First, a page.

A rolling stone gathers no moss. (noun) If a stone rolls, hardly any moss with be gathered. (verb) If you don’t want moss to gather on a stone, roll it. (pronoun) When trying to rid a stone of moss, roll it quickly. (adverb) If you roll the stone, the moss will become smooth. (adjective) • Flipping sentences- Write several sentences on sentence strips, cutting apart each word. Divide students into groups of 3 and have them assemble the sentence. Once completed, ask them to rearrange the sentence using the same words. On the reverse of some words, there will be capital letters or punctuation marks so that the 2nd sentence will be correct. • Sentence & Fragments Bee- Ask one student at a time, “Is this a sentence or a fragment?” as you give them an example written on an overhead. To remain standing, the student must give the correct answer. The last student standing is the winner. • Which Is Better? Share 2 versions of a piece of writing. They will have the same content, but very different sounds. Example: We went to the beach. It was sunny. It was warm. We had fun. We flew kites. We ate hot dogs. We spent a warm, sunny day at the beach eating snacks and flying kites. Next, let students practice sentence combining.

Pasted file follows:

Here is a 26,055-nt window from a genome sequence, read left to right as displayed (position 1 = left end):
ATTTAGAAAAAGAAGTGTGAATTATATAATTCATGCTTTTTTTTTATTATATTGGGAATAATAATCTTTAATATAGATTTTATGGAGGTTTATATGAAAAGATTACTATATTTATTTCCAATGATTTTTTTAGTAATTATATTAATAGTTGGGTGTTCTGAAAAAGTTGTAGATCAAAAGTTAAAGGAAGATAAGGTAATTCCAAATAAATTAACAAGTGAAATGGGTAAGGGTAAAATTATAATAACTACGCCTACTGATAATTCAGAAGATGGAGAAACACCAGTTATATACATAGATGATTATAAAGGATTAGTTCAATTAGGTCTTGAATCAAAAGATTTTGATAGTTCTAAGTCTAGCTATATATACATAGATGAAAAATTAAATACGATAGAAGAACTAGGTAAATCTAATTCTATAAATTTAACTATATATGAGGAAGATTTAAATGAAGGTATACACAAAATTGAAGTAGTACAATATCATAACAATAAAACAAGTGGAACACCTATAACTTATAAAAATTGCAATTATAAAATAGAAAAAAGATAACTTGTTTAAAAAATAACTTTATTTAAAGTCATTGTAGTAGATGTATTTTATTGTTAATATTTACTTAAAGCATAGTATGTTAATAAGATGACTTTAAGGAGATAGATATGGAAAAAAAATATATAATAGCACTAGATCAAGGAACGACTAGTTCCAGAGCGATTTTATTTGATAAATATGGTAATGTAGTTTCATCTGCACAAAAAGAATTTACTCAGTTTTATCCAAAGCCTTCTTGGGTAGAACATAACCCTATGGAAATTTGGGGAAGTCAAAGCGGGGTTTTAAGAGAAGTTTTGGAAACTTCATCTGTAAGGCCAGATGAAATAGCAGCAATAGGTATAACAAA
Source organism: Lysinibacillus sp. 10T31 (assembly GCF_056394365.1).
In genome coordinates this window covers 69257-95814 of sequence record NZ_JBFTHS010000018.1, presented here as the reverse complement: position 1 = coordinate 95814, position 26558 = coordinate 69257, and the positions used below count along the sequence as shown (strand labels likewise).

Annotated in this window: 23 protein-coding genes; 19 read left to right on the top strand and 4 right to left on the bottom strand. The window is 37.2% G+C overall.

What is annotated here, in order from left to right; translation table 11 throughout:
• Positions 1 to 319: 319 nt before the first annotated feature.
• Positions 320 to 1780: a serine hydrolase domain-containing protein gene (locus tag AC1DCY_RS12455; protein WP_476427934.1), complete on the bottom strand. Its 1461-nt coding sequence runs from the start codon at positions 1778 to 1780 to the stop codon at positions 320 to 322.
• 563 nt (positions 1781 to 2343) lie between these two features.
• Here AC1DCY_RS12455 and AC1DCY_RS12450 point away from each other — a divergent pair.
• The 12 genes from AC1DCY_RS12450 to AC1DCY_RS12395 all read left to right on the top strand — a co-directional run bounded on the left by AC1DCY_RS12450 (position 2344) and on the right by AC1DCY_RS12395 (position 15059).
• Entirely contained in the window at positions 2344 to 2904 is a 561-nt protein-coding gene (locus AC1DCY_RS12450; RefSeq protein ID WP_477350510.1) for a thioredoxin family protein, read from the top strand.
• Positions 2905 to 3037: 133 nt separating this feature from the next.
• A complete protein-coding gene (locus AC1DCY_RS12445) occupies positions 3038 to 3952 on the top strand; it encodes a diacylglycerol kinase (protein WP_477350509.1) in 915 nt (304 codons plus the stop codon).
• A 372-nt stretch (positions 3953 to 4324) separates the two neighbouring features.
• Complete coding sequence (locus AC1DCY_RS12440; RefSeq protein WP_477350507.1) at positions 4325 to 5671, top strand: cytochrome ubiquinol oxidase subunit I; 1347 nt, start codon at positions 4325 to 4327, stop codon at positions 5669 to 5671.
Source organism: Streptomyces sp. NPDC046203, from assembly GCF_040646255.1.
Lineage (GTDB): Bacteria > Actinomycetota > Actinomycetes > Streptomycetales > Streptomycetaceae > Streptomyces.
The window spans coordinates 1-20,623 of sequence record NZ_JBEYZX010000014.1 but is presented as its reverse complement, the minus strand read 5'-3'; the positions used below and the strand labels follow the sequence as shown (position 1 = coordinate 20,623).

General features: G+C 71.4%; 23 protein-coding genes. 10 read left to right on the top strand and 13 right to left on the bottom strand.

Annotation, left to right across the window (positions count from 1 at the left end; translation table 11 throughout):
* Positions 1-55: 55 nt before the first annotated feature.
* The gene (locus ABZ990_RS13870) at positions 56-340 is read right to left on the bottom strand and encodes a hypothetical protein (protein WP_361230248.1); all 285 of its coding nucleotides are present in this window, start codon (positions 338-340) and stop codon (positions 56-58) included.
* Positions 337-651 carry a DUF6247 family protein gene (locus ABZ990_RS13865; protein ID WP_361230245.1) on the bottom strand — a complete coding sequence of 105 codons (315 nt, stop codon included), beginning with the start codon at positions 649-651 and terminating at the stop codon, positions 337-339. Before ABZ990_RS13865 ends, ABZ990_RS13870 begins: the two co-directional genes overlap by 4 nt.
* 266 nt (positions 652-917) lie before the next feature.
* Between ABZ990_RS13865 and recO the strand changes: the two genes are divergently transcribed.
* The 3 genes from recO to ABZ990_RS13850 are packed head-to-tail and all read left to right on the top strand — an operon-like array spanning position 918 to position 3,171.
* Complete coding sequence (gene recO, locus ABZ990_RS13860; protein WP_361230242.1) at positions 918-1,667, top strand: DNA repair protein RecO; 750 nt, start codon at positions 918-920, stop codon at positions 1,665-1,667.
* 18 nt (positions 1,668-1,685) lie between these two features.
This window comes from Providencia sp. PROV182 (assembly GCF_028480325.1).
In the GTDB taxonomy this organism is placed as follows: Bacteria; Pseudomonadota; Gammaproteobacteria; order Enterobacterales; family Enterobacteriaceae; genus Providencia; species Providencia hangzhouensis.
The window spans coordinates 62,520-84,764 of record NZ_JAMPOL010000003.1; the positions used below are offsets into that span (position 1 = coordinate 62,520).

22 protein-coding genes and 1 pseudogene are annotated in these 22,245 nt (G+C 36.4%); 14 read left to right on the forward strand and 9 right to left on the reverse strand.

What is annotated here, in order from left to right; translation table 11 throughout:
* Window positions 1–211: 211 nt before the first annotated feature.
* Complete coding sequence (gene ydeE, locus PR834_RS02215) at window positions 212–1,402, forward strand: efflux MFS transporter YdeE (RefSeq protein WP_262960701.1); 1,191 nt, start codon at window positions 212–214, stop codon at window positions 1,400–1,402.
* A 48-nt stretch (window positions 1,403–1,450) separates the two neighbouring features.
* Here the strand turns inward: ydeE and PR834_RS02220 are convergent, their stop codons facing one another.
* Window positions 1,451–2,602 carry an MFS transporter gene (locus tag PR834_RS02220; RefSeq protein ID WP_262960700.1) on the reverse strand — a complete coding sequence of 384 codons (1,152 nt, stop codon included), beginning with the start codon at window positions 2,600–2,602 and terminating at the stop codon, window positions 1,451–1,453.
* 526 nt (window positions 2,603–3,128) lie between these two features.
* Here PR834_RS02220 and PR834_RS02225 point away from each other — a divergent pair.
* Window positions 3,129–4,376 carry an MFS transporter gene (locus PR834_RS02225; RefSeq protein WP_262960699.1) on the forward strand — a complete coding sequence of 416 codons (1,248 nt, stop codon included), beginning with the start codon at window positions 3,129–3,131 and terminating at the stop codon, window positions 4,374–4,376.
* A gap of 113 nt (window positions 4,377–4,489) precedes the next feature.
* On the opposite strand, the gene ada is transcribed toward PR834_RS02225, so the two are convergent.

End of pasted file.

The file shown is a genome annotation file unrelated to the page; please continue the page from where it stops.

Omitting Too Many “ands” or “thens” I have a little sister and her name is Ashley. She is so cute. And she knows it! She is only two years old and she smiles all the time. And sometimes she gets mad at me. I don’t like it when she plays with my dolls and stuffed animals and games and books. I tell her to stop and she always screams and then I get in trouble. And my mom always thinks I am the one who started it and then Ashley just smiles. One day, maybe my mom will think it is Ashley’s fault and then I will smile and smile and smile and then I will think she is cute again.